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"As the Happening is the fusion of various arts, so cybernetics is the exploitation of boundary regions between and across various existing sciences." -- Nam June Paik (1965)

"The real implied issue in 'Art and Technology' is not to make another scientific toy, but how to humanize the technology and the electronic medium, which is progressing rapidly -- too rapidly. Progress has already outstripped ability to program...TV Brassiere for Living Sculpture (Charlotte Moorman) is also one sharp example to humanize electronics...and technology. By using TV as bra...the most intimate belonging of human being, we will demonstrate the human use of technology, and also stimulate viewers NOT for something mean but stimulate their phantasy to look for the new, imaginative and humanistic ways of using our technology." --Nam June Paik (1969)

TV Bra For Living Sculpture raises a number of relevant questions about the notion of hybridity as we move down the path towards the possibilities of a Y2K apocalypse or a coming virtual nirvana. The object itself, a piece of technology meant to be worn during a musical performance, was itself a radical hybrid in the sense that McLuhan was suggesting. As a work of art it was rigorously intermedial, combining performance, sculpture, and video within the context of an art gallery structure traditionally focused on painting and sculpture. As a pioneering work of video sculpture that transgressed the various traditional boundaries of art, but also the boundaries of conventional science and engineering, Paik and Moorman's TV Bra For Living Sculpture provides an important historical antecedent and antidote to the numbing, ahistorical hysteria that often swirls around the explosion of the digital revolution. (FROM WALKER ART CENTER WEBSITE)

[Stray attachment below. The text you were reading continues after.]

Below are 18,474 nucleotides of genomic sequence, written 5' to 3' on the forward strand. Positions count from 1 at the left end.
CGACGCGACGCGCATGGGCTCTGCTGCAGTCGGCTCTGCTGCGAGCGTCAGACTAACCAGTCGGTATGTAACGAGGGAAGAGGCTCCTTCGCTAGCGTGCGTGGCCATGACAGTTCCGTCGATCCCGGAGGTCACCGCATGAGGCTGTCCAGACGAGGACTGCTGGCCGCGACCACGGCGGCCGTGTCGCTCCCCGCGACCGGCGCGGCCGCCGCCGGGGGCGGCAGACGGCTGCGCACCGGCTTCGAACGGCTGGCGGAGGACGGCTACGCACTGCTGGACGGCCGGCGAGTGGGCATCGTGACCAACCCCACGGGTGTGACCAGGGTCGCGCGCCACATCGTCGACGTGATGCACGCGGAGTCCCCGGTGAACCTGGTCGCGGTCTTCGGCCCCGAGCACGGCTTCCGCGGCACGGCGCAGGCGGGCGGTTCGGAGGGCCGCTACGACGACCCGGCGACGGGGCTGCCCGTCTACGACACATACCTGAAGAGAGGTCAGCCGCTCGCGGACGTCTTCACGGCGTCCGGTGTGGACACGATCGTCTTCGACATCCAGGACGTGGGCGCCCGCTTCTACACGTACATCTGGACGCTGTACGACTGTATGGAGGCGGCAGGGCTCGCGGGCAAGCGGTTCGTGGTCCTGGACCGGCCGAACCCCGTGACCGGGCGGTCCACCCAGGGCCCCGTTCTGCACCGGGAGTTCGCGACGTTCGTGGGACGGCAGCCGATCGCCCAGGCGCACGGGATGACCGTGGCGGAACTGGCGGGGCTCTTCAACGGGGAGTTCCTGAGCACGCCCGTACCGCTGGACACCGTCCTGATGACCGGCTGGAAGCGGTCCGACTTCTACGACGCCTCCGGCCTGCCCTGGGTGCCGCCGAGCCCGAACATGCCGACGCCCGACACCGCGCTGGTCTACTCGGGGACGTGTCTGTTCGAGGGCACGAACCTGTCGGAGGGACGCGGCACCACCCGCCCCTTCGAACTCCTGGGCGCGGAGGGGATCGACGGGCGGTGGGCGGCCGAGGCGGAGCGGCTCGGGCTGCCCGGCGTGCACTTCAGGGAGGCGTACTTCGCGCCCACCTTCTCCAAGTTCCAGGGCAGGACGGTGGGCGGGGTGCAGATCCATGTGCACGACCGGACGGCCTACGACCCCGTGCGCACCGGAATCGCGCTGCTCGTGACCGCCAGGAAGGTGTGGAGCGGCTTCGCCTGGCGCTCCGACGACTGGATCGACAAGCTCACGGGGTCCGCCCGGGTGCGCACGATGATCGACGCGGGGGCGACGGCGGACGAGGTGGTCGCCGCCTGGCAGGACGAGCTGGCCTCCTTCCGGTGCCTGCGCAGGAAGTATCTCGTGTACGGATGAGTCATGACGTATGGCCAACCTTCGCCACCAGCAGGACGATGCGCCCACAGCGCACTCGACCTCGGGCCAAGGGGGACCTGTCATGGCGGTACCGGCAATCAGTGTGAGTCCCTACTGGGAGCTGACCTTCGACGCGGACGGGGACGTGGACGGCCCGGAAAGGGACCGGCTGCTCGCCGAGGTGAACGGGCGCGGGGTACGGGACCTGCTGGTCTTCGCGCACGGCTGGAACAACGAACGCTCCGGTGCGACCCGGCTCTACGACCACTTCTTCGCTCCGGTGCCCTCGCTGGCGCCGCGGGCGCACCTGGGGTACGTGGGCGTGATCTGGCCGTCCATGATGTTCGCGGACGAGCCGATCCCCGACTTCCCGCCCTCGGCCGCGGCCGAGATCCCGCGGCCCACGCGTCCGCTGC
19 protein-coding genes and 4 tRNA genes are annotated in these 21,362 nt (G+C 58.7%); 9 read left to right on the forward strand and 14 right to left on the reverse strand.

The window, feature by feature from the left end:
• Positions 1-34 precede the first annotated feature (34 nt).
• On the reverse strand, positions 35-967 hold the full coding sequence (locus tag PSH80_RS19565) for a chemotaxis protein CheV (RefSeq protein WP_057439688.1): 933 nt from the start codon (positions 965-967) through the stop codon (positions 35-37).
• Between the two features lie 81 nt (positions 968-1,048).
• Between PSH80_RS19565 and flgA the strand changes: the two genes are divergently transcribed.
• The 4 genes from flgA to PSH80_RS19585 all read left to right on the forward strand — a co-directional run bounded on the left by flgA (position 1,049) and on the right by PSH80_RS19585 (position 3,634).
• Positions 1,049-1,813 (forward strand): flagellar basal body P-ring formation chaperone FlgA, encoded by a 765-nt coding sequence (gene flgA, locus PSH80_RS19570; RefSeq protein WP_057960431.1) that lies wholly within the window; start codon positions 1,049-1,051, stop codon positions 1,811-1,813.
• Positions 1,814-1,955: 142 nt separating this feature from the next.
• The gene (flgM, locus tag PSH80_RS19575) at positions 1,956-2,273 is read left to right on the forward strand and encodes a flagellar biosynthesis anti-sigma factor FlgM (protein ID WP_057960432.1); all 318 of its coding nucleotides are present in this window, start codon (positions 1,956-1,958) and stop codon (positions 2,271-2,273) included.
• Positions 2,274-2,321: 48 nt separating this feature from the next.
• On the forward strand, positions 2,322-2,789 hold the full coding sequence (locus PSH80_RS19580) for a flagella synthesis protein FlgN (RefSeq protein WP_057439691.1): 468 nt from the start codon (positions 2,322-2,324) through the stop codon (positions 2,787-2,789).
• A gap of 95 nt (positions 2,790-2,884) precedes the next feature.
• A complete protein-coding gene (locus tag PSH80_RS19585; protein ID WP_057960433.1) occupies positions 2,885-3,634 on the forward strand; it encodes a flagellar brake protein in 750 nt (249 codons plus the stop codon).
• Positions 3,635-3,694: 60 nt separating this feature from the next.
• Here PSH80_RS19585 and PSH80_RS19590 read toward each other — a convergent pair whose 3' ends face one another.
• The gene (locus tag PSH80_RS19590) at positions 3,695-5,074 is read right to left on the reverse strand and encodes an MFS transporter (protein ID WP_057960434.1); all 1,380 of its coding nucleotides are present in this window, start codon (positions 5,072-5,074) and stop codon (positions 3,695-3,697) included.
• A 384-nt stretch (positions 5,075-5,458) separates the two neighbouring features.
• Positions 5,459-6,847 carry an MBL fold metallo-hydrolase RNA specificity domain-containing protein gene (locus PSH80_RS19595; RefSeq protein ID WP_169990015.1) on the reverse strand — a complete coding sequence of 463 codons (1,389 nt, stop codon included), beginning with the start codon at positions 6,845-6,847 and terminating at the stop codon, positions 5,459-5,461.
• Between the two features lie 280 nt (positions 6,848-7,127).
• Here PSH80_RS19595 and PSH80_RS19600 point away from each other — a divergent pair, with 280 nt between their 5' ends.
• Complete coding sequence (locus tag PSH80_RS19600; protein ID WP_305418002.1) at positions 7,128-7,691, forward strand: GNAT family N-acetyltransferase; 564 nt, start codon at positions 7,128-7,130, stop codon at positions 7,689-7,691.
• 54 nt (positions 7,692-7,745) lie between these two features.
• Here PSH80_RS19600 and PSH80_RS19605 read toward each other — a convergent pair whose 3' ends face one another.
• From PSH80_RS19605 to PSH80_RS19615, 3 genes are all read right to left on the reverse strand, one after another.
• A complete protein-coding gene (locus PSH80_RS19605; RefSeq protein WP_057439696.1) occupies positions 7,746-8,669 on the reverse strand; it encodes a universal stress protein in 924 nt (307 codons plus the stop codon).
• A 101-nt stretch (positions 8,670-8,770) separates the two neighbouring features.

TV Cello (1964...1984 remake for pbs)

[TV Cello is] the first real innovation in cello design since 1600."--Charlotte Moorman

Since the early 1960s, Nam June Paik has explored the potential of television as an art object and an expressive medium. TV Cello is one of several objects Paik designed to be used by the late avant-garde cellist Charlotte Moorman (1933-1991). The three televisions in this work originally displayed three images: a direct feed of the immediate performance, a video collage of other cellists, and an intercepted broadcast television feed. As Moorman played this one-stringed cello with a regulation bow, she also created a series of electronic sounds, transforming the television into a musical instrument. When TV Cello was acquired by the Walker Art Center in 1992, Paik created new video images for the piece by combining existing footage of Moorman with excerpts from his video work Global Groove (1973).